A Teachers Guide to Object Permanence
Object permanence is used to illustrate a kid’s capacity to know that objects continue to exist even if they cannot be heard or are not in sight.
If you have played “peek-a-boo” with a young kid, then you probably comprehend how this works. When an object is hidden from view, infants under a certain age often become upset that the item has gone. This is because they are not developmentally mature enough to understand that the object exists although it is hidden from view.
The idea of object permanence plays a key role in the theory of cognitive development created by psychologist Jean Piaget. In the sensorimotor stage of development, from birth to about age two, Piaget theorized that kids comprehend the world via their motor abilities like touch, vision, taste, and movement.
In early infancy, babies are egocentric. Babies have no idea that the world exists apart from their perspective and experience. To comprehend that things continue to exist even when they cannot be seen, infants must develop a mental representation of the object.
These mental representations are called schemas. A schema is a type of knowledge about the things that exist in the world. For instance, an infant may have a schema for food, which during infancy should be either a bottle or breast.
As the kid grows older and has more experiences, their schemas should multiply and become much more complex and complicated. Through the processes of assimilation and accommodation, kids develop new mental categories, expand their previous categories, and might completely revise their current schemas.
How Object Permanence Develops
There are six substages that happen during the sensorimotor stage of development.
Birth to 1 Month: Reflexes
In the earliest part of the sensorimotor stage, reflexes are the main way that infants make sense of and explore the world. Reflexive responses like rooting, sucking, and startling are how the infant interacts with their surroundings.
1 to 4 Months: Development of New Schemas
Primary circular reactions lead to the creation of new schemas. A baby may accidentally suck on his thumb and recognize that it’s enjoyable. They will then repeat the action because they find it pleasurable.
4 to 8 Months: Intentional Actions
At the age of 4 to 8 months, infants start paying much more attention to their environment. They will even perform actions to elicit a response. Piaget called these secondary circular reactions.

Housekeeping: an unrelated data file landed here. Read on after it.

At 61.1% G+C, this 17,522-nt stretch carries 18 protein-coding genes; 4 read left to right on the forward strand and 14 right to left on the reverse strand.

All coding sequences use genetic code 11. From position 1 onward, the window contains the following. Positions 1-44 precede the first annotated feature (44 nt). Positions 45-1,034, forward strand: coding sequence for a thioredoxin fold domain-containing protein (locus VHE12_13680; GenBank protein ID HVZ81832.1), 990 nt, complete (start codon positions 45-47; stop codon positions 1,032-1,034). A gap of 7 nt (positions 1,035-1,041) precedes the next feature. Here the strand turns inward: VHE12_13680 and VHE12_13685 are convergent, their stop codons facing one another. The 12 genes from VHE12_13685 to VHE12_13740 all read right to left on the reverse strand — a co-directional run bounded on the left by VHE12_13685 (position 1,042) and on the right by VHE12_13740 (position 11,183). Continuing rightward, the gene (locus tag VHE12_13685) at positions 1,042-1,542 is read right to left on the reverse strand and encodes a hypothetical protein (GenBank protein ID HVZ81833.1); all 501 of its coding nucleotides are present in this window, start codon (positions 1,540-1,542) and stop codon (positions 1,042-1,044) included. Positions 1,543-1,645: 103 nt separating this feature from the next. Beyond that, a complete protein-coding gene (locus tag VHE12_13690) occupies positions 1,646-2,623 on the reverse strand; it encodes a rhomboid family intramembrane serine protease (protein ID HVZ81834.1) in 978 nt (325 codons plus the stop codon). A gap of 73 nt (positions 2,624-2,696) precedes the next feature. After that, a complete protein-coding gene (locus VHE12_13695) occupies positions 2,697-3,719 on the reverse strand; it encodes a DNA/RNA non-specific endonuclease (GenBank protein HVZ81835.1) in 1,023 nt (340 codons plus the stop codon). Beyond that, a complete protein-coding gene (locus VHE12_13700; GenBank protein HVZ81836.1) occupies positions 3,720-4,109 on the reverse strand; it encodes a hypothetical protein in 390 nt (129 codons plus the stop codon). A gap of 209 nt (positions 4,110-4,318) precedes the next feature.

8 to 12 Months: Greater Exploration
At the age of 8 and 12 months, intentional actions become evident. Babies will shake toys to produce sounds, and their reactions to the environment become intentional.
12 to 18 Months: Trial-and-Error
Circular reactions occur during the fifth stage. These involve trial-and-error situations, and infants may start performing actions to garner attention from others.
18 to 24 Months: Object Permanence Emerges
Jean Piaget theorized that representational thought starts to emerge between 18 and 24 months. This is when kids become able to form mental representations of objects. Because they can figuratively imagine things that cannot be seen, they are now able to comprehend object permanence.
To identify if object permanence was present, Piaget would show a toy to an infant and then hide or take it away. Sometimes he would hide a toy under a blanket and then observe to see if the infant would try and search for the object.
Many of the infants would be confused or upset by the loss, and other infants would instead look for the object.
Piaget believed that the kids who were upset that the toy was gone lacked the understanding of object permanence, and those who searched for the toy had already reached this developmental milestone. In Piaget’s experiments, object permanence typically occured around the age of 8 to 9 months.
Modern Research on Object Permanence
Piaget’s theory was influential and remains popular today, but it has also been met with criticism. One of the main criticisms of Piaget’s work is that he underestimated kids’ abilities.
Modern research on object permanence has also refuted some of Piaget’s conclusions. Today’s researchers have been able to illustrate that with cues, kids as young as 4 months can understand that objects exist even though they are unseen or unheard.
Some researchers have suggested different explanations for why infants do not look for hidden toys. Young kids may not have the motor skills needed to search for the item. Also, many infants don’t have an interest in searching for the hidden object.